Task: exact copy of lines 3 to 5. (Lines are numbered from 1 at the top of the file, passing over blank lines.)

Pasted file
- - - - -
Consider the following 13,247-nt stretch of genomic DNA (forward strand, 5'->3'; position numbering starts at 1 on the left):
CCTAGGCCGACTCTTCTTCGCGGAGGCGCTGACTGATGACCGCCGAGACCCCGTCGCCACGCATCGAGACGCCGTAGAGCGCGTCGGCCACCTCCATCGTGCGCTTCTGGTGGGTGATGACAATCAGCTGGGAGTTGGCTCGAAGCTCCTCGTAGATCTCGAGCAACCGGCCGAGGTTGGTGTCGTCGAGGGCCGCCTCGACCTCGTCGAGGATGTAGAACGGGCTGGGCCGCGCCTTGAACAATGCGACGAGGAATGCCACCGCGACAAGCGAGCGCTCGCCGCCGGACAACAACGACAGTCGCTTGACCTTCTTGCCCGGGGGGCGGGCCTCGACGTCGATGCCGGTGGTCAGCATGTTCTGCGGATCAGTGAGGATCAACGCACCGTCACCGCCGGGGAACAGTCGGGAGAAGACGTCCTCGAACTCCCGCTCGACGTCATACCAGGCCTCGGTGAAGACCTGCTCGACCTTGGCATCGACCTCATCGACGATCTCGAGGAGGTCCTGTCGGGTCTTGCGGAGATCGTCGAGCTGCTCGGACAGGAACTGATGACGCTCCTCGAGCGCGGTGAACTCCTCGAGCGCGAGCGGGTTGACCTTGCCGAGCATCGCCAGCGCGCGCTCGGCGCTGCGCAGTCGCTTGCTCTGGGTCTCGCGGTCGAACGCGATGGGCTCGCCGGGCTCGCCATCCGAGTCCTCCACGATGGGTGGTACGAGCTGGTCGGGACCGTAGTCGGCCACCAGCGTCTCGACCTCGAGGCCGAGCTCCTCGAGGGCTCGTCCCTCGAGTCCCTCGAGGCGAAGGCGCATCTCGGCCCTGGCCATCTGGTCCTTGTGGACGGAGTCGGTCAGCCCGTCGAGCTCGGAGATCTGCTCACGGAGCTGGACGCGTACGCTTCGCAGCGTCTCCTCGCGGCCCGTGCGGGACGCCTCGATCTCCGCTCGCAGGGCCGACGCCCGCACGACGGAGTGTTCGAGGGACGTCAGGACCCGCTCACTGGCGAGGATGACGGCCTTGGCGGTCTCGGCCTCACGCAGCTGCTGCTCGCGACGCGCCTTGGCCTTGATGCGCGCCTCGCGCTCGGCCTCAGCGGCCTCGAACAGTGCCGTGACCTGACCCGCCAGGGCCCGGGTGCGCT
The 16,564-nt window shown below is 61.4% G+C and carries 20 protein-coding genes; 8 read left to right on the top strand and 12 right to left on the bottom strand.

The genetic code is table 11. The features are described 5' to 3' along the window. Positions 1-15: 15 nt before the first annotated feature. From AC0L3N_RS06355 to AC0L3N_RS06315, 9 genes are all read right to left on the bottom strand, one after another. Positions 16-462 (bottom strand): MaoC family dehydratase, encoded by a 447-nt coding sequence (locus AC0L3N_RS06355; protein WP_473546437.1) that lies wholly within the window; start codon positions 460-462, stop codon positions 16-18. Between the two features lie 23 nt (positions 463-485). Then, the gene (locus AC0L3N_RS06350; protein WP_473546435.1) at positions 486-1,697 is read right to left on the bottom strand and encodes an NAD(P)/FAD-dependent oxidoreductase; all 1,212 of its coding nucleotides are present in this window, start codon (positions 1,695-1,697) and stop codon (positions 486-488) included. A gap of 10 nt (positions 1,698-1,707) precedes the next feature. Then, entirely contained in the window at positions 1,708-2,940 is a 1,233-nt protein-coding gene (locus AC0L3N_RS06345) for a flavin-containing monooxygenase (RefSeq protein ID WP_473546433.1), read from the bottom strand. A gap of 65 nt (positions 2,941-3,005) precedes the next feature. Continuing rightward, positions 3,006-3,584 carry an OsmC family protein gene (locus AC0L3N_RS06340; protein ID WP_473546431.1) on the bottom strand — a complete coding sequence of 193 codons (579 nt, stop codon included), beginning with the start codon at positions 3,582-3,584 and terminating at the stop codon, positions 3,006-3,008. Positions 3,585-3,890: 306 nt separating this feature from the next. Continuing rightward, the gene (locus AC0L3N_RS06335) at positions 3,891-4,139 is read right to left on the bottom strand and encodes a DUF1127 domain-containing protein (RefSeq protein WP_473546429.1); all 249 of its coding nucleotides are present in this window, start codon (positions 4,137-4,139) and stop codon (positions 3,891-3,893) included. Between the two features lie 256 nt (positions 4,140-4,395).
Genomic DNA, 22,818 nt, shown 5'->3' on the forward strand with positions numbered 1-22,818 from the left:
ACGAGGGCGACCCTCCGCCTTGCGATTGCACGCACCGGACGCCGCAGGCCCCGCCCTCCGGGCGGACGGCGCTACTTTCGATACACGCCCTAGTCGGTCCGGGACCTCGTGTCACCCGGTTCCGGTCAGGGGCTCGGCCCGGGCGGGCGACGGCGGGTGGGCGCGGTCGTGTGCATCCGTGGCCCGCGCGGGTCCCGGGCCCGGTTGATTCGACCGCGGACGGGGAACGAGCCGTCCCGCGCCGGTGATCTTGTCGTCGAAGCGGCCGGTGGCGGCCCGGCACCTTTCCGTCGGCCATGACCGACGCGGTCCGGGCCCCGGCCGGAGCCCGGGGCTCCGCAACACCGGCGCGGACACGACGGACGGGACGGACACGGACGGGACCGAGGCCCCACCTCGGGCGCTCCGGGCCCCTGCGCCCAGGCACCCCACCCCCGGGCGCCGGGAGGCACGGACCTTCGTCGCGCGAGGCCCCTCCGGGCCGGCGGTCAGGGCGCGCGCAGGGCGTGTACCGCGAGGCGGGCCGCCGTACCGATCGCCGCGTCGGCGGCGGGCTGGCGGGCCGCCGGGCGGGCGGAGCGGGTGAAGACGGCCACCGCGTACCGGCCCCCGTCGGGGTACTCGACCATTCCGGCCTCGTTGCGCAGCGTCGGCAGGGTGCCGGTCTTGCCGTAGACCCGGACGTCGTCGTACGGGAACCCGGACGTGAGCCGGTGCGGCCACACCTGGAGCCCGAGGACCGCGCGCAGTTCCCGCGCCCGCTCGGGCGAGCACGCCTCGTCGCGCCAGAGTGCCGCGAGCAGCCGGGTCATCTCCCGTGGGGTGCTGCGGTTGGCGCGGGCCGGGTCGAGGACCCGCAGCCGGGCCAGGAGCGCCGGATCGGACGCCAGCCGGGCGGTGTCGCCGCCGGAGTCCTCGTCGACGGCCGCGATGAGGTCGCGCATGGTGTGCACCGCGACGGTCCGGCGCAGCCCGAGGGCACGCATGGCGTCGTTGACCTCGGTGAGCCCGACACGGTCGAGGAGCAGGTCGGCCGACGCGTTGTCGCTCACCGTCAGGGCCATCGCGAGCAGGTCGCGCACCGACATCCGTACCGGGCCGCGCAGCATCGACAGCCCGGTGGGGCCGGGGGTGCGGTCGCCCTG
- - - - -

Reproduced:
The 16,564-nt window shown below is 61.4% G+C and carries 20 protein-coding genes; 8 read left to right on the top strand and 12 right to left on the bottom strand.

The genetic code is table 11. The features are described 5' to 3' along the window. Positions 1-15: 15 nt before the first annotated feature. From AC0L3N_RS06355 to AC0L3N_RS06315, 9 genes are all read right to left on the bottom strand, one after another. Positions 16-462 (bottom strand): MaoC family dehydratase, encoded by a 447-nt coding sequence (locus AC0L3N_RS06355; protein WP_473546437.1) that lies wholly within the window; start codon positions 460-462, stop codon positions 16-18. Between the two features lie 23 nt (positions 463-485). Then, the gene (locus AC0L3N_RS06350; protein WP_473546435.1) at positions 486-1,697 is read right to left on the bottom strand and encodes an NAD(P)/FAD-dependent oxidoreductase; all 1,212 of its coding nucleotides are present in this window, start codon (positions 1,695-1,697) and stop codon (positions 486-488) included. A gap of 10 nt (positions 1,698-1,707) precedes the next feature. Then, entirely contained in the window at positions 1,708-2,940 is a 1,233-nt protein-coding gene (locus AC0L3N_RS06345) for a flavin-containing monooxygenase (RefSeq protein ID WP_473546433.1), read from the bottom strand. A gap of 65 nt (positions 2,941-3,005) precedes the next feature. Continuing rightward, positions 3,006-3,584 carry an OsmC family protein gene (locus AC0L3N_RS06340; protein ID WP_473546431.1) on the bottom strand — a complete coding sequence of 193 codons (579 nt, stop codon included), beginning with the start codon at positions 3,582-3,584 and terminating at the stop codon, positions 3,006-3,008. Positions 3,585-3,890: 306 nt separating this feature from the next. Continuing rightward, the gene (locus AC0L3N_RS06335) at positions 3,891-4,139 is read right to left on the bottom strand and encodes a DUF1127 domain-containing protein (RefSeq protein WP_473546429.1); all 249 of its coding nucleotides are present in this window, start codon (positions 4,137-4,139) and stop codon (positions 3,891-3,893) included. Between the two features lie 256 nt (positions 4,140-4,395).
Genomic DNA, 22,818 nt, shown 5'->3' on the forward strand with positions numbered 1-22,818 from the left: